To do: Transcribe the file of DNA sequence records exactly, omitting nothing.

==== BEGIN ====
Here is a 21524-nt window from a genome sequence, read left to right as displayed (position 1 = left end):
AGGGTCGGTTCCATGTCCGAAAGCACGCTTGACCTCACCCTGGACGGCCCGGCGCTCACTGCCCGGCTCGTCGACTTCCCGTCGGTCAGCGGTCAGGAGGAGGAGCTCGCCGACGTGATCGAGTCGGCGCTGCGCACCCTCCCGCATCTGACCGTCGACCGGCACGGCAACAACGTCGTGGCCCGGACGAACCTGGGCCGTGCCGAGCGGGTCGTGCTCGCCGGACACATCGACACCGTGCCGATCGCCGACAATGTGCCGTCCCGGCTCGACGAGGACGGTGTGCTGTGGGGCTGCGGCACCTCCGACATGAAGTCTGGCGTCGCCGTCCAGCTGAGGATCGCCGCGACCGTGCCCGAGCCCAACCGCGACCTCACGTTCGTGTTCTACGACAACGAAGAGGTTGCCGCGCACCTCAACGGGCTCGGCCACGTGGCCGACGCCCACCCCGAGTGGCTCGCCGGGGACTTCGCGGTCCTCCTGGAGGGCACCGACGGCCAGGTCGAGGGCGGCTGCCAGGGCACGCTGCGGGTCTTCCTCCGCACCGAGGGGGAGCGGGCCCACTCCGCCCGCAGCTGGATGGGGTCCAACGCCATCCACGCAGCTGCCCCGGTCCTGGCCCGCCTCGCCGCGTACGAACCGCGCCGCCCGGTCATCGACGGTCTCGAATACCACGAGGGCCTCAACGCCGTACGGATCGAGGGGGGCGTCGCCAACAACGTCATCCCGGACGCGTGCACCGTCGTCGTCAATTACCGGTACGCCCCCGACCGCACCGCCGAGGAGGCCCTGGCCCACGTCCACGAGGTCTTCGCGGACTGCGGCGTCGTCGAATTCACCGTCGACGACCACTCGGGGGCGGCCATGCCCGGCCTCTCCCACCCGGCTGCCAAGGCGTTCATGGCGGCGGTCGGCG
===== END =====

Here is a 21524-nt window from a genome sequence, read left to right as displayed (position 1 = left end):
AGGGTCGGTTCCATGTCCGAAAGCACGCTTGACCTCACCCTGGACGGCCCGGCGCTCACTGCCCGGCTCGTCGACTTCCCGTCGGTCAGCGGTCAGGAGGAGGAGCTCGCCGACGTGATCGAGTCGGCGCTGCGCACCCTCCCGCATCTGACCGTCGACCGGCACGGCAACAACGTCGTGGCCCGGACGAACCTGGGCCGTGCCGAGCGGGTCGTGCTCGCCGGACACATCGACACCGTGCCGATCGCCGACAATGTGCCGTCCCGGCTCGACGAGGACGGTGTGCTGTGGGGCTGCGGCACCTCCGACATGAAGTCTGGCGTCGCCGTCCAGCTGAGGATCGCCGCGACCGTGCCCGAGCCCAACCGCGACCTCACGTTCGTGTTCTACGACAACGAAGAGGTTGCCGCGCACCTCAACGGGCTCGGCCACGTGGCCGACGCCCACCCCGAGTGGCTCGCCGGGGACTTCGCGGTCCTCCTGGAGGGCACCGACGGCCAGGTCGAGGGCGGCTGCCAGGGCACGCTGCGGGTCTTCCTCCGCACCGAGGGGGAGCGGGCCCACTCCGCCCGCAGCTGGATGGGGTCCAACGCCATCCACGCAGCTGCCCCGGTCCTGGCCCGCCTCGCCGCGTACGAACCGCGCCGCCCGGTCATCGACGGTCTCGAATACCACGAGGGCCTCAACGCCGTACGGATCGAGGGGGGCGTCGCCAACAACGTCATCCCGGACGCGTGCACCGTCGTCGTCAATTACCGGTACGCCCCCGACCGCACCGCCGAGGAGGCCCTGGCCCACGTCCACGAGGTCTTCGCGGACTGCGGCGTCGTCGAATTCACCGTCGACGACCACTCGGGGGCGGCCATGCCCGGCCTCTCCCACCCGGCTGCCAAGGCGTTCATGGCGGCGGTCGGCG